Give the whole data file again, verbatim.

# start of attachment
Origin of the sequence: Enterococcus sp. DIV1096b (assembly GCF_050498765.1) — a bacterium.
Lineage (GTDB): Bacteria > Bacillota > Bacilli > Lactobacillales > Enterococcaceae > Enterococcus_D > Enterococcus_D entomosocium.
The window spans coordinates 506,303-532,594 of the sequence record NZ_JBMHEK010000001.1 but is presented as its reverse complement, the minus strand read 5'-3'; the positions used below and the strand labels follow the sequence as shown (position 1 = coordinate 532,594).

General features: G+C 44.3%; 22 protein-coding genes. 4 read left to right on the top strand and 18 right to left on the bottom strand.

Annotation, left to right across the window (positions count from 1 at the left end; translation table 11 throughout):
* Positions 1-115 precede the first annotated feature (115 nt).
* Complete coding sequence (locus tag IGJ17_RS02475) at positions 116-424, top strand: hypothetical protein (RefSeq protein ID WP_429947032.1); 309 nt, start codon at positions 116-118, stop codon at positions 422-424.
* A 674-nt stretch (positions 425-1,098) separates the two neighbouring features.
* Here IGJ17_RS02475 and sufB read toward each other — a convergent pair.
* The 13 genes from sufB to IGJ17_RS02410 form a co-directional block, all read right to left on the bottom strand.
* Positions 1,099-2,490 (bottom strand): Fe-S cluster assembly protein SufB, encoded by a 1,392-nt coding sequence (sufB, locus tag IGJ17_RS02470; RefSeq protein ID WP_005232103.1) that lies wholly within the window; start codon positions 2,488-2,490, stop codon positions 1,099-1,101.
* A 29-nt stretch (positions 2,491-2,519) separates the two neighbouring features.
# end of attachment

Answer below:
Origin of the sequence: Enterococcus sp. DIV1096b (assembly GCF_050498765.1) — a bacterium.
Lineage (GTDB): Bacteria > Bacillota > Bacilli > Lactobacillales > Enterococcaceae > Enterococcus_D > Enterococcus_D entomosocium.
The window spans coordinates 506,303-532,594 of the sequence record NZ_JBMHEK010000001.1 but is presented as its reverse complement, the minus strand read 5'-3'; the positions used below and the strand labels follow the sequence as shown (position 1 = coordinate 532,594).

General features: G+C 44.3%; 22 protein-coding genes. 4 read left to right on the top strand and 18 right to left on the bottom strand.

Annotation, left to right across the window (positions count from 1 at the left end; translation table 11 throughout):
* Positions 1-115 precede the first annotated feature (115 nt).
* Complete coding sequence (locus tag IGJ17_RS02475) at positions 116-424, top strand: hypothetical protein (RefSeq protein ID WP_429947032.1); 309 nt, start codon at positions 116-118, stop codon at positions 422-424.
* A 674-nt stretch (positions 425-1,098) separates the two neighbouring features.
* Here IGJ17_RS02475 and sufB read toward each other — a convergent pair.
* The 13 genes from sufB to IGJ17_RS02410 form a co-directional block, all read right to left on the bottom strand.
* Positions 1,099-2,490 (bottom strand): Fe-S cluster assembly protein SufB, encoded by a 1,392-nt coding sequence (sufB, locus tag IGJ17_RS02470; RefSeq protein ID WP_005232103.1) that lies wholly within the window; start codon positions 2,488-2,490, stop codon positions 1,099-1,101.
* A 29-nt stretch (positions 2,491-2,519) separates the two neighbouring features.